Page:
The maieutics of the sign

Michel Verjux describes himself as a therapist of vision. His art is intended to make the eye knowledgeable, to add indices and new signs to the visual language in order to enrich the perception of reality beyond the exclusively empirical or idealistic prospects. The infinity towards which Verjux's beams of light project us does not belong to a metaphysical dimension, but is concretely situated in our experience of the situation with which we are asked to interact: the breath of light assimilates the context and its identity in order to restore to us the history and - burdened with our presence - the actuality of the place and its time.

The psychic methodology adopted by Verjux may be compared to Socratic maieutics, with an induction, a request for active intervention, a dialogue intended to elicit the truth, which is already present in a latent form in the interlocutor. The purpose of these maieutics is to show the relationship existing between the various levels of reality, without concealing the physical components, but rather highlighting them through the activation of the sign.

The role of the spectator as the activator of the work through his or her gaze is of fundamental importance for Verjux's art, the primary aim of which is that of communication and expression. The first result of the reduction of the work to illumination is the image of concentrated, complex and multifunctional unity. The interposition of the spectator between the source of light and the surface onto which the beam of light is projected generates further superimposition of reality, stressing the physical nature of the situation on a complex range of levels.
The "éclairages" are, at the same time, sculptural intervention in space and dynamic interaction with the place: they are self-forming material structures that open up the "here and now" of the situation to the concrete and perceptible infinity of temporality and the tension of knowledge.

In Verjux's installations, the eye, the organ of sight, assumes remarkable communicative power: although the spectator's eye is the "sine qua non" of the creative event, it is, on the other hand, the eye of the beam of light that creates the mirroring and revelation of spatiality and the progression of temporality. This monocular image swallows up the classic perspective scheme, taking the gaze beyond the image and annulling the concept of distance in the correspondence of the viewpoint and the horizon. This is the zero degree of language and, starting from this, by progressive stages of action/acquisition, it is possible for Verjux to define the relationships implied in the experience taking place. The simultaneity of the internal-external and natural-artificial interactions mean that the eye is the locus of the superimposition and fresh propagation of the intervention. Forms of intervention that may be generalized and applied to different situations - as the artist himself has described them - the works of Michel Verjux express the aesthetic of reduction as the physical and metaphorical clarification of reality. The dimension of the projection expresses this collapse of distance and, at the same time, makes the link and interposition possible by placing us on the threshold of sight and leaving open the space of action, thought and feeling.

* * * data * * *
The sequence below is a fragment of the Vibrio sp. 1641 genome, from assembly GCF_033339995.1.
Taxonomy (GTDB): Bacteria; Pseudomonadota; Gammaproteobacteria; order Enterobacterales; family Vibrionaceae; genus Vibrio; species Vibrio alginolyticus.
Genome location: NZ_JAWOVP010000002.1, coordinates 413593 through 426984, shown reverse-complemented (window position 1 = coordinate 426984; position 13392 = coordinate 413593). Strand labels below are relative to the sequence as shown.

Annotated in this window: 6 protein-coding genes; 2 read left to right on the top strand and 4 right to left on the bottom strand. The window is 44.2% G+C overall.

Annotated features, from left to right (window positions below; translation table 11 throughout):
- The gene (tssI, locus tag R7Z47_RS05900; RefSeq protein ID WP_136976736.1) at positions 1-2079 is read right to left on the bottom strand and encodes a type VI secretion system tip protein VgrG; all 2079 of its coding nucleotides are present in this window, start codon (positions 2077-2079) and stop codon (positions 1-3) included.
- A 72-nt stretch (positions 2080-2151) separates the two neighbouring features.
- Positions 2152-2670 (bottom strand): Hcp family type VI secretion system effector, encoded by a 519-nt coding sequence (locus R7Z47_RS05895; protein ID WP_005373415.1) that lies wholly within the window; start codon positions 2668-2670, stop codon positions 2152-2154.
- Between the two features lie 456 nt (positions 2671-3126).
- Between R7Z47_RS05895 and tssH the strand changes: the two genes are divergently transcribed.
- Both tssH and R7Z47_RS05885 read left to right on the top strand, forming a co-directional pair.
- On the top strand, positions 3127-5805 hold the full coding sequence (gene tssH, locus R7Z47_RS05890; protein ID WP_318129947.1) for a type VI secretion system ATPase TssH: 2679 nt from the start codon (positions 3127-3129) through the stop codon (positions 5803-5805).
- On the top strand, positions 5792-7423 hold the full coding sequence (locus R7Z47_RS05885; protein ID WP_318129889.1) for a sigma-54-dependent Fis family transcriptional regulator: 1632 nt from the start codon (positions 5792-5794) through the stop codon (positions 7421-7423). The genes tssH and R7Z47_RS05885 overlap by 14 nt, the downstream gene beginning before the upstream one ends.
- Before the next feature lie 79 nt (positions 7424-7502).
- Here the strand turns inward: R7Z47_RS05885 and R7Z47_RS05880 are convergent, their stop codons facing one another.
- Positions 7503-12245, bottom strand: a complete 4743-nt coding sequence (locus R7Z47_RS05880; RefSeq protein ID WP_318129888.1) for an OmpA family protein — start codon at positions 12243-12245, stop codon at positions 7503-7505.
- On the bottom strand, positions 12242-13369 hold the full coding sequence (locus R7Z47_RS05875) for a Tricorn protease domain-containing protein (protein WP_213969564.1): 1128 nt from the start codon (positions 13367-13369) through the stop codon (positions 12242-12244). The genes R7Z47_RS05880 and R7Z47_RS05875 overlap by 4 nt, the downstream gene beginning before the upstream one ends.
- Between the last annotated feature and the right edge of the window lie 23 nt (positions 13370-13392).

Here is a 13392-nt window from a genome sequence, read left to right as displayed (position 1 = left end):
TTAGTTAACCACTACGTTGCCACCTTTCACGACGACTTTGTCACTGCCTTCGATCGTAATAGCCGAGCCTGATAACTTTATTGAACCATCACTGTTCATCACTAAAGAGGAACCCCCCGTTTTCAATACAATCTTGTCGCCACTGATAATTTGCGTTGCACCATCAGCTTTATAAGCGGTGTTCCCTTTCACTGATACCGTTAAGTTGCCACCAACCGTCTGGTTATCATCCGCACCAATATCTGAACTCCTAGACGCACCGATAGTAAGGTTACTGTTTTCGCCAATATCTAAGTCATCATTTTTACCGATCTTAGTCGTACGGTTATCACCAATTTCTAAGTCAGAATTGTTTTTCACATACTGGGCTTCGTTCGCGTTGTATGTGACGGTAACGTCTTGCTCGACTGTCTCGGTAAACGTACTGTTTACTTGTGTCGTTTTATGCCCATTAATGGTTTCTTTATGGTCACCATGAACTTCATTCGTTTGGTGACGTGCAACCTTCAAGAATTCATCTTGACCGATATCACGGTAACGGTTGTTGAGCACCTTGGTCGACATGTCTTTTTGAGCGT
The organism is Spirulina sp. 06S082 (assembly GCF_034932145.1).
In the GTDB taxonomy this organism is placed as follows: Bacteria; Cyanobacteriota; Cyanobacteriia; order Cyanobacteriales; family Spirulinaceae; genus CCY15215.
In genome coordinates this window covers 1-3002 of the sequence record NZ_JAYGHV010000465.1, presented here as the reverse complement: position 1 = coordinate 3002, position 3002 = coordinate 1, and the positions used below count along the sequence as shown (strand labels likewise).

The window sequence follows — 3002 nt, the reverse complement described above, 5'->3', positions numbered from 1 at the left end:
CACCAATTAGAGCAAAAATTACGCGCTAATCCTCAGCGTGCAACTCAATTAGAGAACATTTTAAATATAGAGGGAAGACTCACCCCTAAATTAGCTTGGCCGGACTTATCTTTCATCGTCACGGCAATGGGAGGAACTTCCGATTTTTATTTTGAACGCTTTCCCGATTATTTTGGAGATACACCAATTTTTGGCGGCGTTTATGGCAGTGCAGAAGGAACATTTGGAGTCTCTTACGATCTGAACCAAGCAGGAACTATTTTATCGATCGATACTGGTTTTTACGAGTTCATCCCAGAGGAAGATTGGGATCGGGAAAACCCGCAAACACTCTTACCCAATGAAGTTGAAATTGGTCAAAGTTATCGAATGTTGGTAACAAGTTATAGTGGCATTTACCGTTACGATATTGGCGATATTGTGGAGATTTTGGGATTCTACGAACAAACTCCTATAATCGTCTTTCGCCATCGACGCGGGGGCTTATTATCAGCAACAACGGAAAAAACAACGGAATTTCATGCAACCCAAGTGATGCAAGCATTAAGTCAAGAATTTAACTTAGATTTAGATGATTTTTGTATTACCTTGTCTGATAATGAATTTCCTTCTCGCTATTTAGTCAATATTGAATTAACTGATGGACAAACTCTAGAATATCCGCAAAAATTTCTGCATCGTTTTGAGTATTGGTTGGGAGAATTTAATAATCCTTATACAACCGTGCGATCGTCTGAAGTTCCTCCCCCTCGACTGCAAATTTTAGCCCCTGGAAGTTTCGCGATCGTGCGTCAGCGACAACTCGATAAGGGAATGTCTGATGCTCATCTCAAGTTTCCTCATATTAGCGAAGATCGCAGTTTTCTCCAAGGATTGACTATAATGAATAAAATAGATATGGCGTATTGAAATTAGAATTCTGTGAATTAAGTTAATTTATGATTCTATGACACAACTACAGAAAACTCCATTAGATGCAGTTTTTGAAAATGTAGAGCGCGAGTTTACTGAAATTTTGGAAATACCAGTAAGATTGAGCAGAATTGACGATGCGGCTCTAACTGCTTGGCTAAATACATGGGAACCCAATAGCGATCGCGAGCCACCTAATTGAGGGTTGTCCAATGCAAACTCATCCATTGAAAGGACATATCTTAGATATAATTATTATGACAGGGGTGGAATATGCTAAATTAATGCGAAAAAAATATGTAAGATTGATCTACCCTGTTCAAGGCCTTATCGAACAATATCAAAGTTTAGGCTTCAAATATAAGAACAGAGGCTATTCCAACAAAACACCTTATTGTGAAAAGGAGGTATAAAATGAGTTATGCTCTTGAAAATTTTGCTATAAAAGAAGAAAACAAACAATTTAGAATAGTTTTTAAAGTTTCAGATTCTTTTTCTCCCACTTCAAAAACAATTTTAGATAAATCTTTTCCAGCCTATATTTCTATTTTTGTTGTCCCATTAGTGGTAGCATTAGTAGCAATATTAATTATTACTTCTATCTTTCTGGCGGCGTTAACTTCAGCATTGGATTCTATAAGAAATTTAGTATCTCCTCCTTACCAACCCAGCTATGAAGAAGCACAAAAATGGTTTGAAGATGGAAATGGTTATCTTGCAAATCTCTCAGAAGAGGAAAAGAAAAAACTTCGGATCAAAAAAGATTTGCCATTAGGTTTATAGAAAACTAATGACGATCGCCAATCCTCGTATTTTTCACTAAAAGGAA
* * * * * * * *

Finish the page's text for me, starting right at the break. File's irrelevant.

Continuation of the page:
Francesca Pola

Milan 30 September 2001


Francesca Pola, «Situazione luce (Situation Light)», dans catalogue MICHEL VERJUX, ll buon uso della luce nella luce, éd. A arte Studio Invernizzi, Milan, 2001, p. 11-14 (version anglaise).